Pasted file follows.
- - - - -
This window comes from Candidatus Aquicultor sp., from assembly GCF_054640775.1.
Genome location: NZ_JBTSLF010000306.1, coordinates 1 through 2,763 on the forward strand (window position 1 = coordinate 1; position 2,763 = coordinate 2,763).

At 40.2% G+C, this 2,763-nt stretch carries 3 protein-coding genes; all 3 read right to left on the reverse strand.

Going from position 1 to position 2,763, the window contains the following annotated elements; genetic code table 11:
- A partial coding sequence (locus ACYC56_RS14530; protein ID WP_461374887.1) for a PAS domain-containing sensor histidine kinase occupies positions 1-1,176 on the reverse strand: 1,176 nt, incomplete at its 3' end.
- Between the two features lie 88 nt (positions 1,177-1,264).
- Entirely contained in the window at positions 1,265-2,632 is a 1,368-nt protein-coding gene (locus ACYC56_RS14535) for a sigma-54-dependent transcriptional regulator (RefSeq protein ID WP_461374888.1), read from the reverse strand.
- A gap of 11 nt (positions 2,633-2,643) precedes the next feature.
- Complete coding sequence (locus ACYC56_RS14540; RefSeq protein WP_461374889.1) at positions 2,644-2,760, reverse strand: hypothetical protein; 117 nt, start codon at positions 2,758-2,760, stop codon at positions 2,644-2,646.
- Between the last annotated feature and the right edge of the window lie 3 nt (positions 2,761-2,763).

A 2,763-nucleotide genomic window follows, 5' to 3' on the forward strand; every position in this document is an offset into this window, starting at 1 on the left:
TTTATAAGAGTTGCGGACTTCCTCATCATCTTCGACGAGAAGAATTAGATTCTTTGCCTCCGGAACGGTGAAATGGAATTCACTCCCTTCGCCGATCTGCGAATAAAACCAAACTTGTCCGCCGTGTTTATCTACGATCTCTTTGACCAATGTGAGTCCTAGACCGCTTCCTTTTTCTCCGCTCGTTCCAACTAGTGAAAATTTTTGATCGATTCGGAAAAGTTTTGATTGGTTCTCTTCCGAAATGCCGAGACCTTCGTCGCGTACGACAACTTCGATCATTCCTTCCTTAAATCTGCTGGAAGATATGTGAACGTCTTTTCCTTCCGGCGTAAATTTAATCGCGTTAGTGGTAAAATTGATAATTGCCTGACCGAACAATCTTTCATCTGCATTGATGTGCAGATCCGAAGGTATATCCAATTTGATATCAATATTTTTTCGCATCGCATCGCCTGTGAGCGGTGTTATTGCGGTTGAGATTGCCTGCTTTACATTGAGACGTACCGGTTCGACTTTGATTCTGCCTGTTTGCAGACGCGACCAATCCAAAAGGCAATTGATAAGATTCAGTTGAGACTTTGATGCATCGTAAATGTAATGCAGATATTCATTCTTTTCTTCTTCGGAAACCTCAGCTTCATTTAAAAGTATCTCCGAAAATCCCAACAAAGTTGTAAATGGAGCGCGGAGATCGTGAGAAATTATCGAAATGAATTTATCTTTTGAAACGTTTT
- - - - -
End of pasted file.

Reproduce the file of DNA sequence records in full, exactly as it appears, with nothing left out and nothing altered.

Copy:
This window comes from Candidatus Aquicultor sp., from assembly GCF_054640775.1.
Genome location: NZ_JBTSLF010000306.1, coordinates 1 through 2,763 on the forward strand (window position 1 = coordinate 1; position 2,763 = coordinate 2,763).

At 40.2% G+C, this 2,763-nt stretch carries 3 protein-coding genes; all 3 read right to left on the reverse strand.

Going from position 1 to position 2,763, the window contains the following annotated elements; genetic code table 11:
- A partial coding sequence (locus ACYC56_RS14530; protein ID WP_461374887.1) for a PAS domain-containing sensor histidine kinase occupies positions 1-1,176 on the reverse strand: 1,176 nt, incomplete at its 3' end.
- Between the two features lie 88 nt (positions 1,177-1,264).
- Entirely contained in the window at positions 1,265-2,632 is a 1,368-nt protein-coding gene (locus ACYC56_RS14535) for a sigma-54-dependent transcriptional regulator (RefSeq protein ID WP_461374888.1), read from the reverse strand.
- A gap of 11 nt (positions 2,633-2,643) precedes the next feature.
- Complete coding sequence (locus ACYC56_RS14540; RefSeq protein WP_461374889.1) at positions 2,644-2,760, reverse strand: hypothetical protein; 117 nt, start codon at positions 2,758-2,760, stop codon at positions 2,644-2,646.
- Between the last annotated feature and the right edge of the window lie 3 nt (positions 2,761-2,763).

A 2,763-nucleotide genomic window follows, 5' to 3' on the forward strand; every position in this document is an offset into this window, starting at 1 on the left:
TTTATAAGAGTTGCGGACTTCCTCATCATCTTCGACGAGAAGAATTAGATTCTTTGCCTCCGGAACGGTGAAATGGAATTCACTCCCTTCGCCGATCTGCGAATAAAACCAAACTTGTCCGCCGTGTTTATCTACGATCTCTTTGACCAATGTGAGTCCTAGACCGCTTCCTTTTTCTCCGCTCGTTCCAACTAGTGAAAATTTTTGATCGATTCGGAAAAGTTTTGATTGGTTCTCTTCCGAAATGCCGAGACCTTCGTCGCGTACGACAACTTCGATCATTCCTTCCTTAAATCTGCTGGAAGATATGTGAACGTCTTTTCCTTCCGGCGTAAATTTAATCGCGTTAGTGGTAAAATTGATAATTGCCTGACCGAACAATCTTTCATCTGCATTGATGTGCAGATCCGAAGGTATATCCAATTTGATATCAATATTTTTTCGCATCGCATCGCCTGTGAGCGGTGTTATTGCGGTTGAGATTGCCTGCTTTACATTGAGACGTACCGGTTCGACTTTGATTCTGCCTGTTTGCAGACGCGACCAATCCAAAAGGCAATTGATAAGATTCAGTTGAGACTTTGATGCATCGTAAATGTAATGCAGATATTCATTCTTTTCTTCTTCGGAAACCTCAGCTTCATTTAAAAGTATCTCCGAAAATCCCAACAAAGTTGTAAATGGAGCGCGGAGATCGTGAGAAATTATCGAAATGAATTTATCTTTTGAAACGTTTT